The Tomb of Horrors is an infamous dungeon–but what exactly makes it so deadly? Let’s find out.
The Tomb of Horrors is one of the most infamously deadly dungeons in all of D&D. Create in-game by the dread demilich Acererak to separate adventurers from their souls (so he could retain his immortality), and out of game by E. Gary Gygax as a way to separate characters from players who didn’t stop to think. And though at times, it can fall into the realm of gotcha traps that kill you instantly without a roll for making the wrong choice (despite having no in-game clues as to how to avoid the fate), it remains a classic dungeon.
It asks a lot of players, but surprisingly, combat is not one of the things it demands. Fights are actually few and far between in the dungeon. Most of its lethality comes from descriptions designed to entice players into exploring their environment, often with lethal consequences.
This is, after all, the module that Gary Gygax kept close at hand so he could deal with the people who would come up to him and say that their characters were unstoppable. He’d pull out his portfolio, run them through it, and hand them back the shredded remains of their characters.
Which makes sense, because as you flip through the pages of this fabled module, there are plenty of places where it didn’t matter how bad a dude your character was, if you weren’t quick thinking (and if your brain didn’t work the exact way that Gygax’ did) you could end up dead. Sometimes even if you did everything exactly right, your character would die. Because that’s how the dice fell. Just a little bit of bad luck could ruin a run through the tomb. A low saving throw could leave you paralyzed and crushed by falling rocks. Or killed by poison gas, or turned to slime. Or killed in a confrontation with (what the characters believe to be) a lich.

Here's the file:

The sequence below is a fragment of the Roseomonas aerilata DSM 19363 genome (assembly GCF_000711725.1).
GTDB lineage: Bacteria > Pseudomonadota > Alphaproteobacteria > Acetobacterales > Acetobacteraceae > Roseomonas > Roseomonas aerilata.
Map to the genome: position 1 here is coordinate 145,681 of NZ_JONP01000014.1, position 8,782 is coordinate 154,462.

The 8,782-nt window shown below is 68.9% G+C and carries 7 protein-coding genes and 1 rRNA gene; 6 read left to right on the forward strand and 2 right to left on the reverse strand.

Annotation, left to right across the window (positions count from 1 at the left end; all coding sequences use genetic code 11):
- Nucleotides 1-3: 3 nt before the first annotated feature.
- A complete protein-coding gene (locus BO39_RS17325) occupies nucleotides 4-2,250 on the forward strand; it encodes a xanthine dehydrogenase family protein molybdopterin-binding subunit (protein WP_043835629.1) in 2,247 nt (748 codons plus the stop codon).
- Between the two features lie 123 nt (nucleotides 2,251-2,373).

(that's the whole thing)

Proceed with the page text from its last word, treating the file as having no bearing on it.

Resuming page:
But what makes it stand out is that it’s a dungeon that’s meant to challenge the Player not the Character. Your characters’ abilities won’t really help you at all, it’s up to you, the player, to try and defeat the dungeon. Take the first thing players have to deal with as they try to enter the tunnel. There are three tunnels, but only one is right. Make the wrong choice and you’ll get damaged by a collapsing ceiling (and have to dig your way out), or worse, get trapped by a stone block that drops in and seals you forever, unless you happen to have a way to escape from stone.
This sets the tone for the whole dungeon. You’ll have to be super attentive to detail if you want to survive. But when you are–when you solve a puzzle or get past a deadly trap or learn the secret trick to the dungeon (never open any box, they’re all full of snakes), or think your way around whatever obstacle is in front you–it’s a victory for the player as much as the character.
That’s not even an exaggeration.
Which is why this dungeon has such enduring popularity. For all that at times it seems full of gotcha moments, it’s a dungeon that’s aimed at the player’s abilities, not the characters. It works fantastically as a one-shot that can help shake up your group. You won’t find a ton of combats (there are a couple of difficult ones in the middle, but they aren’t the centerpiece), but you will find a lot of challenges. And a face with a sphere of annihilation in the middle of it. If you want to check it out (but also don’t want to trawl eBay), you can either get a reprint of it over at D&D Classics OR you can check out the latest 5th Edition version, which keeps the deadliness intact, that’s included in Tales From the Yawning Portal.
So whether you want to kill your players with a classic or with something modern, Wizards has got you covered with the Tomb of Horrors.
By the time you finish this outro, Acererak has killed three more adventurers. Have you ever made it through the Tomb of Horrors?